Divine Spells

Player’s Guide

Clerics, druids, experienced paladins, and experienced rangers can cast divine spells. Unlike arcane spells, divine spells draw power from a divine source. Clerics gain spell power from deities or from divine forces. The divine force of nature powers druid and ranger spells, and the divine forces of law and good power paladin spells. Divine spells tend to focus on healing and protection and are less flashy, destructive, and disruptive than arcane spells.

Preparing Divine Spells

Divine spellcasters prepare their spells in largely the same manner as wizards do, but with a few differences. The relevant ability for most divine spells is Wisdom (Charisma for paladins). To prepare a divine spell, a character must have a Wisdom score (or Charisma score for paladins) of 10 + the spell’s level. Likewise, bonus spells are based on Wisdom.

Time of Day: A divine spellcaster chooses and prepares spells ahead of time, but unlike a wizard, does not require a period of rest to prepare spells. Instead, the character chooses a particular time of day to pray and receive spells. The time is usually associated with some daily event. If some event prevents a character from praying at the proper time, she must do so as soon as possible. If the character does not stop to pray for spells at the first opportunity, she must wait until the next day to prepare spells.

Spell Selection and Preparation: A divine spellcaster selects and prepares spells ahead of time through prayer and meditation at a particular time of day. The time required to prepare spells is the same as it is for a wizard (1 hour), as is the requirement for a relatively peaceful environment. When preparing spells for the day, a cleric can leave some of her spell slots open. Later during that day, she can repeat the preparation process as often as she likes. During these extra sessions of preparation, she can fill these unused spell slots. She cannot, however, abandon a previously prepared spell to replace it with another one or fill a slot that is empty because she has cast a spell in the meantime. Like the first session of the day, this preparation takes at least 15 minutes, and it takes longer if she prepares more than one-quarter of his spells.

Divine spellcasters do not require spellbooks. However, a divine spellcaster’s spell selection is limited to the spells on the list for her class. Clerics, druids, paladins, and rangers have separate spell lists. A cleric also has access to two domains determined during character creation. Each domain gives her access to a number of special abilities and bonus spells.

Spell Slots: The character class tables show how many spells of each level each can cast per day. These openings for daily spells are called spell slots. A spellcaster always has the option to fill a higher-level spell slot with a lower-level spell. A spellcaster who lacks a high enough ability score to cast spells that would otherwise be her due still gets the slots but must fill them with spells of lower levels.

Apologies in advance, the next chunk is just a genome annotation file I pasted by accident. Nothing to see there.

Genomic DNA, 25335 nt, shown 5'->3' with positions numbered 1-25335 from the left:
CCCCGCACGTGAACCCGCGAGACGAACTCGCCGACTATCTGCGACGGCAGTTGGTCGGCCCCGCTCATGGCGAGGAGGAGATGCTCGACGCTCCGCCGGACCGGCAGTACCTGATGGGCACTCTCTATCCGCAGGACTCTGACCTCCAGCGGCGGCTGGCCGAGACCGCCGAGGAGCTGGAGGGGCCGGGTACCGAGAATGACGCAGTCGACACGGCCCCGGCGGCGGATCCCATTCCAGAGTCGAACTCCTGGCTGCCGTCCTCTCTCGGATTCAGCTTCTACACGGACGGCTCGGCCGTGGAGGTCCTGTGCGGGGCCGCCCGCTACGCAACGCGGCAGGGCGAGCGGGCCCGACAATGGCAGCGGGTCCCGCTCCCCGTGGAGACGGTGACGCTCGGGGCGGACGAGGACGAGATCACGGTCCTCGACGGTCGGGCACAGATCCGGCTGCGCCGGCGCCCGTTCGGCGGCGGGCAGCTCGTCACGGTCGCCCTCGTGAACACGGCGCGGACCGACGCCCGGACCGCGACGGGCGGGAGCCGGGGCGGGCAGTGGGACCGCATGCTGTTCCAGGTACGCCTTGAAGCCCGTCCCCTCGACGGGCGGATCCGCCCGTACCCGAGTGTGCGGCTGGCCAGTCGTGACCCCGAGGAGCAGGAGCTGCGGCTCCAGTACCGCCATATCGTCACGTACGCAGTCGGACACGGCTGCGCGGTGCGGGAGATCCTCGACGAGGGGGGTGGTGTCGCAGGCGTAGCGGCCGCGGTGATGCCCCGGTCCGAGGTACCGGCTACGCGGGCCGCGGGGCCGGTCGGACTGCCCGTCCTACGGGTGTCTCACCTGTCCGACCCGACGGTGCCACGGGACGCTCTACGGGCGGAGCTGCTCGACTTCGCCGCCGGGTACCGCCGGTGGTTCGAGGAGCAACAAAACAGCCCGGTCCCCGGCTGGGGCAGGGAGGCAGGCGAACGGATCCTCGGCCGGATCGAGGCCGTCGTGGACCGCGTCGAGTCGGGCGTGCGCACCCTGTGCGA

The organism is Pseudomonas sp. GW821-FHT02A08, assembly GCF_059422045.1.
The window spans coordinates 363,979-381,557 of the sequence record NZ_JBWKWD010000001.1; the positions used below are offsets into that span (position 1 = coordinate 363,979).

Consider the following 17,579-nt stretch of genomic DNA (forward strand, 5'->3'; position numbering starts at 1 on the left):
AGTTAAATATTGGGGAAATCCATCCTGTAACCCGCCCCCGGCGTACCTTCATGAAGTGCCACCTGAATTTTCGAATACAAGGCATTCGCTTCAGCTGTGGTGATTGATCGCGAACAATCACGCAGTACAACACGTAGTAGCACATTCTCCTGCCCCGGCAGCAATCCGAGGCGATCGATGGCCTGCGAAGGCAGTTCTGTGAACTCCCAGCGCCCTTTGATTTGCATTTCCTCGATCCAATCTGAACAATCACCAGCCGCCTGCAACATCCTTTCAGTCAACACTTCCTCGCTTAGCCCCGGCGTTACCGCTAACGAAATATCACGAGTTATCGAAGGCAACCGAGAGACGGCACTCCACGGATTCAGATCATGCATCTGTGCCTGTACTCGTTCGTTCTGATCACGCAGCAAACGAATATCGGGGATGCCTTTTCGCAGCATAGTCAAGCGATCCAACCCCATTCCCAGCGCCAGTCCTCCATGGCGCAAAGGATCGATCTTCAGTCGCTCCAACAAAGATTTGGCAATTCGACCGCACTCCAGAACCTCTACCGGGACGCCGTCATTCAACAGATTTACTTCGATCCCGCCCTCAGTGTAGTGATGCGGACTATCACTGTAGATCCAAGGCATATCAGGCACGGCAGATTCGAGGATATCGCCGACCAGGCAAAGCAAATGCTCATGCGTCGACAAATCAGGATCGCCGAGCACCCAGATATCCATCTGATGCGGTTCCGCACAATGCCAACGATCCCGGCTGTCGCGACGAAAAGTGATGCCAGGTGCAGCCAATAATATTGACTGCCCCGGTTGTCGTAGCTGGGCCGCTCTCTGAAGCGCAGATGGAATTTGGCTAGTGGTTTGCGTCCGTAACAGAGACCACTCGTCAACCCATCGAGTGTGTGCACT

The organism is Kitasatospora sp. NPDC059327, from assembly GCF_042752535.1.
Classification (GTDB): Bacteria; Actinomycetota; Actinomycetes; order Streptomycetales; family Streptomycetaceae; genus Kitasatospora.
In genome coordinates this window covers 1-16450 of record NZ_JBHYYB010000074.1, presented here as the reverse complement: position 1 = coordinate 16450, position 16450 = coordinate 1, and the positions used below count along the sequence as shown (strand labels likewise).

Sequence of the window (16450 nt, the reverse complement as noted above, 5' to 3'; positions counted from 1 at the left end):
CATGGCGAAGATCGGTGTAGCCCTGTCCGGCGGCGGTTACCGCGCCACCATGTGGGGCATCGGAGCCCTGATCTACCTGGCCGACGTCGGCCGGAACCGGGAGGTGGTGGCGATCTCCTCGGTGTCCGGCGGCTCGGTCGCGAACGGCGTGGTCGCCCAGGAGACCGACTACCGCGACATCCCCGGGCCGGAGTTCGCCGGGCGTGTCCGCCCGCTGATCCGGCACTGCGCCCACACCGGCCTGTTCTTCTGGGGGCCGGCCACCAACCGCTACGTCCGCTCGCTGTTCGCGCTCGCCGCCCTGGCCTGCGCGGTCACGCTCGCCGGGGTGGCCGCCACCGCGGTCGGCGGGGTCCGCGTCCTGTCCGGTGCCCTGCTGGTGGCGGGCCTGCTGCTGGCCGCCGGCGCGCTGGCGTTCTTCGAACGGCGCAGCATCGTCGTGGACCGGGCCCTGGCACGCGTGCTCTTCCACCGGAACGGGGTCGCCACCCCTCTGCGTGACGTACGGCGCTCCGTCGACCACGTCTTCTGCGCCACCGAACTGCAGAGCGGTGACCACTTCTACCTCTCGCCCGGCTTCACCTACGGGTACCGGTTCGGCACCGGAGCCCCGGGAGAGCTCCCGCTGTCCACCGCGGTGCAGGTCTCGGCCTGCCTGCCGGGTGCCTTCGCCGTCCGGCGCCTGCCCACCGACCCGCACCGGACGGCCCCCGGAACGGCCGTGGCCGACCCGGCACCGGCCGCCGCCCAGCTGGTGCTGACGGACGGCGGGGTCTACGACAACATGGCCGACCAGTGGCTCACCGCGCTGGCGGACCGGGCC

Recent Casting Limit: As with arcane spells, at the time of preparation any spells cast within the previous 8 hours count against the number of spells that can be prepared.

Spontaneous Casting of Cure and Inflict Spells: A good cleric (or a cleric of a good deity) can spontaneously cast a cure spell in place of a prepared spell of the same level or higher, but not in place of a bonus domain spell. An evil cleric (or a cleric of an evil deity) can spontaneously cast an inflict spell in place of a prepared spell (that is not a domain spell) of the same level or higher. Each neutral cleric of a neutral deity spontaneously casts either cure spells like a good cleric or inflict spells like an evil one, depending on which option the player chooses when creating the character. The divine energy of the spell that the cure or inflict spell substitutes for is converted into the cure or inflict spell as if that spell had been prepared all along.

Spontaneous Casting of Summon Nature’s Ally Spells: A druid can spontaneously cast summon nature’s ally in place of a prepared spell of the same level or higher. The divine energy of the spell that the summon spell substitutes for is converted as if that spell had been prepared all along.

Divine Magical Writings

Divine spells can be written and deciphered like arcane spells (see Arcane Magical Writings). A Spellcraft check can decipher divine magical writing and identify it. Only characters who have the spell (in its divine form) on their class spell list can cast a divine spell from a scroll.

New Divine Spells

Divine spellcasters gain new spells as follows.

Spells Gained at a New Level: Characters who can cast divine spells undertake a certain amount of study between adventures. Each time such a character receives a new level of divine spells, she learns all of the spells from that level automatically.

Independent Research: A divine spellcaster can also research a spell independently, much as an arcane spellcaster can. Only the creator of such a spell can prepare and cast it, unless she decides to share it with others.

Divine Spells

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